1. 1894: The First Stanley Cup Final Game is Played
The Montreal Hockey Club defeats the Ottowa Hockey Club 3-1 in the very first Stanley Cup Final in Montreal, Canada On this day back in 1894. The cup received its name after Sir Frederick Arthur Stanley, who was the 16th Earl of Derby and later in 1888 became the governor general of Canada. Stanley donated a cup to be used as a trophy to be awarded to the winner of an annual hockey tournament. He also made sure that the cup would be reused each year and that it would have two trustees remain responsible for it and be passed on to someone else when they were no longer able. The NHL started using the Stanley Cup in 1926 and the very same cup that Sir Stanley donated was used until 1962. Since then, its replacement has been the only cup used, and still has two full-time escorts with it all times.
2. 1983: Hummer Gets Military Contract
AM General Corporation receives a $1.2 billion contract to build 55,000 Humvees by 1985. The Humvee, or High Mobility Multipurpose Wheeled Vehicles by its official title was intended to be a go anywhere, do anything vehicle that could be adapted for use in combat, transportation among many other configurations. The Humvee was built like a tank, could drive in 5 ft of water and control the tire pressure from inside the cab. In 1992 The civilian version was released under the name Hummer and became hugely popular even though it was wider then pretty much every parking spot in America and got less than 10mpg. In 1999 General Motors purchased the rights to the Hummer and released the lighter duty H2 in 2002. Unfortunately due to a down economy in 2009 GM filed chapter 11 and was forced to sell the Hummer Brand to A Chinese machinery company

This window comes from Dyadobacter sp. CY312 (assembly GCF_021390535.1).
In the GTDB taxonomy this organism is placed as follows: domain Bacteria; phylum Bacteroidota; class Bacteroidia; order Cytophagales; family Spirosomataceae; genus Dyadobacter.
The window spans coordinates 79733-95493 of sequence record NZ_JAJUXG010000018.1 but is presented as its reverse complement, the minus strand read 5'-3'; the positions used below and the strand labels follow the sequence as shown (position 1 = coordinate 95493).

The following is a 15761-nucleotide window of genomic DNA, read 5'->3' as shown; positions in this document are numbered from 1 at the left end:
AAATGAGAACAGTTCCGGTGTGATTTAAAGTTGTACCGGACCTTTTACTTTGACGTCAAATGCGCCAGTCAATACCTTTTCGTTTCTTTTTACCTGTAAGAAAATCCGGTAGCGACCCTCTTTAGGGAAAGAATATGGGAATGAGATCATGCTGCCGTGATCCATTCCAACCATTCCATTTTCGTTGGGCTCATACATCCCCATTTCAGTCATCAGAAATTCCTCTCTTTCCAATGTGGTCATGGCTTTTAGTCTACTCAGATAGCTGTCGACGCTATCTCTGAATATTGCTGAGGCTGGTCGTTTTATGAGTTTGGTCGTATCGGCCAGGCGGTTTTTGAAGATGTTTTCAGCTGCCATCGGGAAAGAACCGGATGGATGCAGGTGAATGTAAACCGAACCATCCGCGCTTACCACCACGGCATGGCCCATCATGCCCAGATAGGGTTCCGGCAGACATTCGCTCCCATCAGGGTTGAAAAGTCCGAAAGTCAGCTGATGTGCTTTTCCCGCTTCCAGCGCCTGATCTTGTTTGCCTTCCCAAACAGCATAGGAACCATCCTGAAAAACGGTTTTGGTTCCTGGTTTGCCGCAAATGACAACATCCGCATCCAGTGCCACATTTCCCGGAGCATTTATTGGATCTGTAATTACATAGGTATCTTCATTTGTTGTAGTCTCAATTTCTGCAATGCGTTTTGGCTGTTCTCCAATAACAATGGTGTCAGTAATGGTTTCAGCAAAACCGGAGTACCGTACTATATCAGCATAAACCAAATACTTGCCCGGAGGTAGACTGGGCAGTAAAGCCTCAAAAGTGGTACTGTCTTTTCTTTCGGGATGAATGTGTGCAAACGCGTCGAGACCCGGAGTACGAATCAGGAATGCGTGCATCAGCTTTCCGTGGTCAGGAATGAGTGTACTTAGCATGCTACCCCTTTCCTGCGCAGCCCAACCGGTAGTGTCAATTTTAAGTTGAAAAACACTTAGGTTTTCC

3: 2014: Mudlside In Washington Kills 43 people
Heavy rain for the couple weeks leading up to March 22nd, 2014 was said to be the cause of what is considered to be one of the deadliest Mudslides in US history. An Entire hill collapsed and completely buried the small community of Oso, Washington located about 55 miles northeast of Seattle just after 10:30am destroying as many as 50 homes and killing entire families. The slide was said to be about a mile wide and in some spots 80 feet deep and moved with enough power that it compressed cars down to the size of a refrigerator making them almost unrecognizable as vehicles. It took months to get the debris field cleared out, once all was done it was said that 43 people had lost their lives that day. Apparently a similar type of event happened in the same place in 2006 even though they attempted to reinforce the area. Sounds to me like it might be a go idea not to relocate there.